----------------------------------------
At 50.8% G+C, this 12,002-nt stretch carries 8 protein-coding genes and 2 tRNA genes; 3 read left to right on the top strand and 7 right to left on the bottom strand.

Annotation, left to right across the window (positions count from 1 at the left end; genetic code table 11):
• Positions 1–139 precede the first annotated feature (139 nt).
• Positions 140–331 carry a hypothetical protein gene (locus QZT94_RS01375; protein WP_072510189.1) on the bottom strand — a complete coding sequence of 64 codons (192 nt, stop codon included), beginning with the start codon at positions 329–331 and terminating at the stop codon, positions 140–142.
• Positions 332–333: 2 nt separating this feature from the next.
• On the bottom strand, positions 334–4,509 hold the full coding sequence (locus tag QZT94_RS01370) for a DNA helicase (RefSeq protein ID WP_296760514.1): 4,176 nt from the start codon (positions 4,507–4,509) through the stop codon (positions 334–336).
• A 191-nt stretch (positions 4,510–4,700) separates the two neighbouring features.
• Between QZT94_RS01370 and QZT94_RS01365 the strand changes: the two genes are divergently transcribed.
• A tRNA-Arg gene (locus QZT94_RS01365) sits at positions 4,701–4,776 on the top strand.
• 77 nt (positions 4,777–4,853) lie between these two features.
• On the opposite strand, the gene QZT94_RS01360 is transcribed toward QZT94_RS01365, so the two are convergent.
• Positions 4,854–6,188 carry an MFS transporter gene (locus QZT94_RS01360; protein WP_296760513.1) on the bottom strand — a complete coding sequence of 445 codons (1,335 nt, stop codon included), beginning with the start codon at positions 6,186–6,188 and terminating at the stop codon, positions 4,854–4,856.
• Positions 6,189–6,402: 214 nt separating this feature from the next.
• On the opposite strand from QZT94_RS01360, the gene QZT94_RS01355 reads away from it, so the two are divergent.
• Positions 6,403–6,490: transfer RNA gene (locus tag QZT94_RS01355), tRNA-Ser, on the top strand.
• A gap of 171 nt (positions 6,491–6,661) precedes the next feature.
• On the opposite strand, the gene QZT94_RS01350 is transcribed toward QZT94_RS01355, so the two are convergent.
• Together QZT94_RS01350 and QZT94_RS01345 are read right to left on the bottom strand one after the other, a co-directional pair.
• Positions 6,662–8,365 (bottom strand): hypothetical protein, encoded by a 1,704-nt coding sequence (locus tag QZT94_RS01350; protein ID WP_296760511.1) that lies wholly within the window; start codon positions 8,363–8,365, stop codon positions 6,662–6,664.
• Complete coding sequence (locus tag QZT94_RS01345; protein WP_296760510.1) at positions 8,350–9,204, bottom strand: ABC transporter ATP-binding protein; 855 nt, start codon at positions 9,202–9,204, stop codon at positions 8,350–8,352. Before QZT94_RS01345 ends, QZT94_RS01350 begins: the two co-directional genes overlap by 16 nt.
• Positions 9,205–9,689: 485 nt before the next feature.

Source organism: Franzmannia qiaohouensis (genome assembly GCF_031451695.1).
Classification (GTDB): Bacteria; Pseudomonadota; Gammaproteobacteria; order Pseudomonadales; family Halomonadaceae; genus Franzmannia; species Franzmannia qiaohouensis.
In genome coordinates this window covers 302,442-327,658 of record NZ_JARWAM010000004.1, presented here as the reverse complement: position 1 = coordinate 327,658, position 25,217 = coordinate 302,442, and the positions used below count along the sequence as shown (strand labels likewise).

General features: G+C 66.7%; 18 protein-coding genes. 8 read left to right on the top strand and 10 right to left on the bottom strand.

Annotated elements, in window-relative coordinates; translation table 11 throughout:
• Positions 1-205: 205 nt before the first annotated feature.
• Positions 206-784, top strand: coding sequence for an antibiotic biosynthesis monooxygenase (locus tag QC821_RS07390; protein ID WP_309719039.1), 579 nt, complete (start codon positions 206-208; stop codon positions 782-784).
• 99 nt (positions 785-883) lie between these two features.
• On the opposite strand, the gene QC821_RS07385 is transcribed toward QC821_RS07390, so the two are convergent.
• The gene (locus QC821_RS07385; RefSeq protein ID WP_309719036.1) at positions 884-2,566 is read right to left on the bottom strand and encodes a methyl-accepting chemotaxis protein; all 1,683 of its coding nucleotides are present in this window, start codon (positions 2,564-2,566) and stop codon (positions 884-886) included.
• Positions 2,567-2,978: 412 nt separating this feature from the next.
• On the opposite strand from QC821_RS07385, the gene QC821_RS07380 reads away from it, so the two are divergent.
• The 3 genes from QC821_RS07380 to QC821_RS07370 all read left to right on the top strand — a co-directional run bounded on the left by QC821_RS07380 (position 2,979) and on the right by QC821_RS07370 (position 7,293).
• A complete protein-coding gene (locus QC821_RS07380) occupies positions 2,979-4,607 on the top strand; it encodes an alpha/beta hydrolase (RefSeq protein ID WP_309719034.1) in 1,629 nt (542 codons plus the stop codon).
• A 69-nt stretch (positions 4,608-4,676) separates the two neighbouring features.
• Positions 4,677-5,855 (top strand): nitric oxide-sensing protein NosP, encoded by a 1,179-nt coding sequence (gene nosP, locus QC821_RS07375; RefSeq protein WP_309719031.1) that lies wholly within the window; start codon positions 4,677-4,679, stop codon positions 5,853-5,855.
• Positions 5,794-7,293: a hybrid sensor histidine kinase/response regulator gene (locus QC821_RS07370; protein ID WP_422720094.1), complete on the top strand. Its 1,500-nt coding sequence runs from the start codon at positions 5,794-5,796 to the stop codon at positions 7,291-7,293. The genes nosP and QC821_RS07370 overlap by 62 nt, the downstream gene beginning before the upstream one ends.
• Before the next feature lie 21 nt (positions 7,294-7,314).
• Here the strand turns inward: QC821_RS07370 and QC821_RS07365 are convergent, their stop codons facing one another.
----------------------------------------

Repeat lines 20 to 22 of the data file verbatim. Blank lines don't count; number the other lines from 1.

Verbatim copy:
• Complete coding sequence (locus tag QZT94_RS01345; protein WP_296760510.1) at positions 8,350–9,204, bottom strand: ABC transporter ATP-binding protein; 855 nt, start codon at positions 9,202–9,204, stop codon at positions 8,350–8,352. Before QZT94_RS01345 ends, QZT94_RS01350 begins: the two co-directional genes overlap by 16 nt.
• Positions 9,205–9,689: 485 nt before the next feature.

Source organism: Franzmannia qiaohouensis (genome assembly GCF_031451695.1).